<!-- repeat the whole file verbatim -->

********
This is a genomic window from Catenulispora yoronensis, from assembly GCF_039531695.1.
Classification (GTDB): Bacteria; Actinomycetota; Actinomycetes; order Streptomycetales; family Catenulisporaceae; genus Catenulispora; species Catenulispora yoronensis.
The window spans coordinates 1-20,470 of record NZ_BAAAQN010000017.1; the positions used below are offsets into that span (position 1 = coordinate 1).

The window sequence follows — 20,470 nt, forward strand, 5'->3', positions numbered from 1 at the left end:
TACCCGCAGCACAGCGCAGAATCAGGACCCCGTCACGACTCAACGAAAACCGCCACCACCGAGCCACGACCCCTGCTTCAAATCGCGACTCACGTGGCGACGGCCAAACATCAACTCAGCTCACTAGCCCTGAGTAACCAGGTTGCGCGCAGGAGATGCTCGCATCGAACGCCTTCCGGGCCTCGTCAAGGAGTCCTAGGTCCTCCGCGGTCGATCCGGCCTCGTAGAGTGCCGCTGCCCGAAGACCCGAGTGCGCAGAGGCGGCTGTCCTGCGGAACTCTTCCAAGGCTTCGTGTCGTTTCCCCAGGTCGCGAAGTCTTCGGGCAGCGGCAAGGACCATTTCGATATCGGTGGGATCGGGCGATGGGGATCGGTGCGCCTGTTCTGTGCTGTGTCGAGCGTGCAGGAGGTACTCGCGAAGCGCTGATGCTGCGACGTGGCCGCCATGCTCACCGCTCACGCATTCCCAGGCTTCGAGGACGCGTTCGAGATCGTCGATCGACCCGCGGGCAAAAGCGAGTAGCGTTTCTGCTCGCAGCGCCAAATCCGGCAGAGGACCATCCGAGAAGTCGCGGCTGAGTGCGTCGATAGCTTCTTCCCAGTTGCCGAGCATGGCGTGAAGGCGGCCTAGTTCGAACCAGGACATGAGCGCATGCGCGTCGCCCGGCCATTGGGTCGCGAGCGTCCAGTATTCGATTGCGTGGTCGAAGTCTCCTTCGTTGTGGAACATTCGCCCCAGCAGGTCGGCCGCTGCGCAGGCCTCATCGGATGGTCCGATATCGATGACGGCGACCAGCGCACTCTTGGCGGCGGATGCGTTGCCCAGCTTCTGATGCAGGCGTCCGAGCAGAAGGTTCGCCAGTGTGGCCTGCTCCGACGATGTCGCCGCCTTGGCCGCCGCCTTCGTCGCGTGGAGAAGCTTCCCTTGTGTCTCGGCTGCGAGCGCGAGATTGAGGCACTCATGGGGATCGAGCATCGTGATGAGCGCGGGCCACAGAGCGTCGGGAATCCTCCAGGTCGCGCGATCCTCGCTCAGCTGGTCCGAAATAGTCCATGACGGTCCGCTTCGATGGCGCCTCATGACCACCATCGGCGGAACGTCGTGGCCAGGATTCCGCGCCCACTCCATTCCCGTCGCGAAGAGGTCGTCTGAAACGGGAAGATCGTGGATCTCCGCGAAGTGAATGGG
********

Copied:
This is a genomic window from Catenulispora yoronensis, from assembly GCF_039531695.1.
Classification (GTDB): Bacteria; Actinomycetota; Actinomycetes; order Streptomycetales; family Catenulisporaceae; genus Catenulispora; species Catenulispora yoronensis.
The window spans coordinates 1-20,470 of record NZ_BAAAQN010000017.1; the positions used below are offsets into that span (position 1 = coordinate 1).

The window sequence follows — 20,470 nt, forward strand, 5'->3', positions numbered from 1 at the left end:
TACCCGCAGCACAGCGCAGAATCAGGACCCCGTCACGACTCAACGAAAACCGCCACCACCGAGCCACGACCCCTGCTTCAAATCGCGACTCACGTGGCGACGGCCAAACATCAACTCAGCTCACTAGCCCTGAGTAACCAGGTTGCGCGCAGGAGATGCTCGCATCGAACGCCTTCCGGGCCTCGTCAAGGAGTCCTAGGTCCTCCGCGGTCGATCCGGCCTCGTAGAGTGCCGCTGCCCGAAGACCCGAGTGCGCAGAGGCGGCTGTCCTGCGGAACTCTTCCAAGGCTTCGTGTCGTTTCCCCAGGTCGCGAAGTCTTCGGGCAGCGGCAAGGACCATTTCGATATCGGTGGGATCGGGCGATGGGGATCGGTGCGCCTGTTCTGTGCTGTGTCGAGCGTGCAGGAGGTACTCGCGAAGCGCTGATGCTGCGACGTGGCCGCCATGCTCACCGCTCACGCATTCCCAGGCTTCGAGGACGCGTTCGAGATCGTCGATCGACCCGCGGGCAAAAGCGAGTAGCGTTTCTGCTCGCAGCGCCAAATCCGGCAGAGGACCATCCGAGAAGTCGCGGCTGAGTGCGTCGATAGCTTCTTCCCAGTTGCCGAGCATGGCGTGAAGGCGGCCTAGTTCGAACCAGGACATGAGCGCATGCGCGTCGCCCGGCCATTGGGTCGCGAGCGTCCAGTATTCGATTGCGTGGTCGAAGTCTCCTTCGTTGTGGAACATTCGCCCCAGCAGGTCGGCCGCTGCGCAGGCCTCATCGGATGGTCCGATATCGATGACGGCGACCAGCGCACTCTTGGCGGCGGATGCGTTGCCCAGCTTCTGATGCAGGCGTCCGAGCAGAAGGTTCGCCAGTGTGGCCTGCTCCGACGATGTCGCCGCCTTGGCCGCCGCCTTCGTCGCGTGGAGAAGCTTCCCTTGTGTCTCGGCTGCGAGCGCGAGATTGAGGCACTCATGGGGATCGAGCATCGTGATGAGCGCGGGCCACAGAGCGTCGGGAATCCTCCAGGTCGCGCGATCCTCGCTCAGCTGGTCCGAAATAGTCCATGACGGTCCGCTTCGATGGCGCCTCATGACCACCATCGGCGGAACGTCGTGGCCAGGATTCCGCGCCCACTCCATTCCCGTCGCGAAGAGGTCGTCTGAAACGGGAAGATCGTGGATCTCCGCGAAGTGAATGGG